Social network composition and sexual risk-taking among gay and bisexual men in atlanta, ga

Catherine Finneran, Rob Stephenson

Research output: Contribution to journalArticlepeer-review

7 Scopus citations

Abstract

Social network composition is known to effect patterns of reported sexual risk-taking among men who have sex with men (MSM); however, consensus as to the directionality and size of these effects is lacking. We examined the relationships between novel aspects of social network composition and sexual risk-taking using a crosssectional survey of 870 MSM. Social network composition was found to have mixed effects on reported sexual risktaking: Reporting proportionally more lesbian, gay, or bisexual (LGB)-identified friends and reporting friends who were on average significantly older than the respondent were both associated with reporting increased sexual risk, while reporting proportionally more LGB-identified friends in relationships and reporting a social network proportionally more aware of the respondent's homosexuality/ bisexuality were both associated with reporting decreased sexual risk. The support structures created by differing social network compositions-and particularly the presence of LGB couples-may be a potential area for targeting sexual risk-reduction interventions for MSM.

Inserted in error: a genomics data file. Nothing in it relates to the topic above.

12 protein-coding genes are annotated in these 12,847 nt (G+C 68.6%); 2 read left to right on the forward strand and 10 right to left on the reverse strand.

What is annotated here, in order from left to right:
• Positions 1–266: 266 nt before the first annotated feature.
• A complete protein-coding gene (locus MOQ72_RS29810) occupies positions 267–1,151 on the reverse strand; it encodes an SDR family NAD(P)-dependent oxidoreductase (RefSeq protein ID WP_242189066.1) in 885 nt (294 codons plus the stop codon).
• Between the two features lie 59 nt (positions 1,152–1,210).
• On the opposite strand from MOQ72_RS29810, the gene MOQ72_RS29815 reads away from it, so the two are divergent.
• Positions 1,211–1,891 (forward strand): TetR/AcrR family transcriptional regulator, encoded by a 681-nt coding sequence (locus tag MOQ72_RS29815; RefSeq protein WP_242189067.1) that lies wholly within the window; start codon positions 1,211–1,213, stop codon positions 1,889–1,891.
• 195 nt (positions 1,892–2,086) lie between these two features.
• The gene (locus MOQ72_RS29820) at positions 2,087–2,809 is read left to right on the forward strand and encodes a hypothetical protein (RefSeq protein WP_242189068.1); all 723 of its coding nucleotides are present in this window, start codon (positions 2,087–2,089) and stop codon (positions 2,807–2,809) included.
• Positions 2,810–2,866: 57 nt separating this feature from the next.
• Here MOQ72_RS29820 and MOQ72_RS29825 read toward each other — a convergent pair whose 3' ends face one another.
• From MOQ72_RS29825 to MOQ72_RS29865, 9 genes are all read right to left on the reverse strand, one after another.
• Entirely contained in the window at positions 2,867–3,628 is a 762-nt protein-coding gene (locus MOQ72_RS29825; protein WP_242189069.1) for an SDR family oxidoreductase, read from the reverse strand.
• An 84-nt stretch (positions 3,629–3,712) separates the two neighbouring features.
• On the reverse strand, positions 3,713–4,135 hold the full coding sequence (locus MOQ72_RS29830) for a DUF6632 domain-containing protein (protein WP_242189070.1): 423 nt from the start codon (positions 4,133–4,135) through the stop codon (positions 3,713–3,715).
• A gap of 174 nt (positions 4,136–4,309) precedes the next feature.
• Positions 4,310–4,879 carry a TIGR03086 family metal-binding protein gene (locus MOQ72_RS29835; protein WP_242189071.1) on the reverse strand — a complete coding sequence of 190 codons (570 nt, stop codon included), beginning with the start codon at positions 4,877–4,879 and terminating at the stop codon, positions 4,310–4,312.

Original languageEnglish
Pages (from-to)59-68
Number of pages10
JournalAIDS and Behavior
Volume18
Issue number1
DOIs
StatePublished - Jan 2014

Keywords

  • Gay
  • HIV
  • Men who have sex with men
  • Same-sex partnerships
  • Sexual risk-taking
  • Social networks

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